On a recent Friday night a line of people were braving the rat-drowning downpour outside the Coolidge Corner Theatre to see the amateur porn medley You Oughta Be in Pictures. But they weren’t the sort of pervy, long-lost penny-arcade refugees you might expect to find at an XXX-on-celluloid series. No, the umbrella-toting throng were part of another demimonde, that of flask-concealing kids in mangy hoodies, college-hockey jackets, and T-shirts with video-game logos.
“Maybe I’ll know somebody up there,” a kid in a red sweatshirt said in a loud whisper to his rain-splotched buddy, spilling popcorn on the floor and smirking as he picked out seats. “That would be hot.”
Maybe so. But that’s not what’s here. As the lights went down, mysterious fluids began squirting on-screen. Middle-aged men cavorted in thongs, paid tribute to bulges, and danced to Aaron Copeland. With the exception of one gangsta-styled submission in which attractive, young naked women made out on a motorcycle, the median age of the people on the screen appeared to be 45. MILFs might be a guilty pleasure in pop-culture, but this wasn’t any 12-year-old’s wet dream. Near the end of the film, when a saggy-skinned, frizzy-gray-haired happy-go-lucky woman straddled a horse with her breasts exposed, someone cried out, “Noooooooh, Grandma!”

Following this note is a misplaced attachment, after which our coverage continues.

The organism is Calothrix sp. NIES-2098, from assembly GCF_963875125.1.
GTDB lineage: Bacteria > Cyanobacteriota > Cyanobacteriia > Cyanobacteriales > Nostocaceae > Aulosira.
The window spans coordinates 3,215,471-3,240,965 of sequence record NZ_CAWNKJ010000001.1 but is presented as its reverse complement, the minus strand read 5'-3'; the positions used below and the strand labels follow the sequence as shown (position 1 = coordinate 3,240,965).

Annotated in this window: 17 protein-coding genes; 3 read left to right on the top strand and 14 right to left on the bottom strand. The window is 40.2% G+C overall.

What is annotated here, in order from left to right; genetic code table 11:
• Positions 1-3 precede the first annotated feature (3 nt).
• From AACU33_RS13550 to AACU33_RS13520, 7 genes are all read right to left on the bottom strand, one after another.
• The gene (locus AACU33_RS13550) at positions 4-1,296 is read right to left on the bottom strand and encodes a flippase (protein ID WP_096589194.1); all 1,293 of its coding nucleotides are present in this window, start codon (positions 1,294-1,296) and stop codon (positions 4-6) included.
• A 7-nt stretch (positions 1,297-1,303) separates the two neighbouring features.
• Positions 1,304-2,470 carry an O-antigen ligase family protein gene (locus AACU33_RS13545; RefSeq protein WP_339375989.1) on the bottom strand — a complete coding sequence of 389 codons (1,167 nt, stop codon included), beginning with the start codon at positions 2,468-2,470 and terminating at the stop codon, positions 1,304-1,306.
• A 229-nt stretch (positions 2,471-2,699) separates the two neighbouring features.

Why don’t younger people generally submit footage to the series? “The older you are, the more comfortable you are with your body?” guesses sex maven Kim Airs, who started the annual series You Oughta Be in Pictures seven years ago.
So what, exactly, is going on in the house/apartment/dorm room next door circa 2006? It’s probably no big shocker for a generation that came of age during Lewinskygate that oral sex is the new second base. “It used to be that you had to be in a serious relationship to get it — and you had to ask for it,” recalls one 28-year-old male living near Inman Square who recently emerged from the second of two consecutive long-term relationships wide-eyed and blinking. “Now you just get it. Sometimes, I’ve been fooling around with a girl and the situation has just gone there when I wasn’t expecting it.” He adds, “I’ve actually had to stop it.”
It’s also not surprising that given such cultural references as The L Word and a 2003 New York magazine–anointed term “hasbians” (“women who came out of the closet only to end up in heterosexual relationships”), sexual orientation among straight-leaning younger women has become increasingly fluid. Girls who sleep with boys don’t limit themselves to terms such as “straight,” “bi,” or “lesbians until graduation” anymore. There’s also the increasingly porous distinction of “mostly” (“mostly straight”), a modifier loaded with possibility.
Even a well-heeled female friend who has long been a good litmus test for gauging those moments when trends merge with the mainstream announced recently over beers, “Did I tell you? I finally made out with a girl!” This is someone in her late 20s who has had fewer than five male partners and now lives with a long-time boyfriend who’s a lawyer. She was talking about kissing a girl as if it were a rite of passage among the sort of people who use the word “edgy” to describe tattoos. And so how did it feel to swap spit with a lady? She frowned. “It was sort of gross.”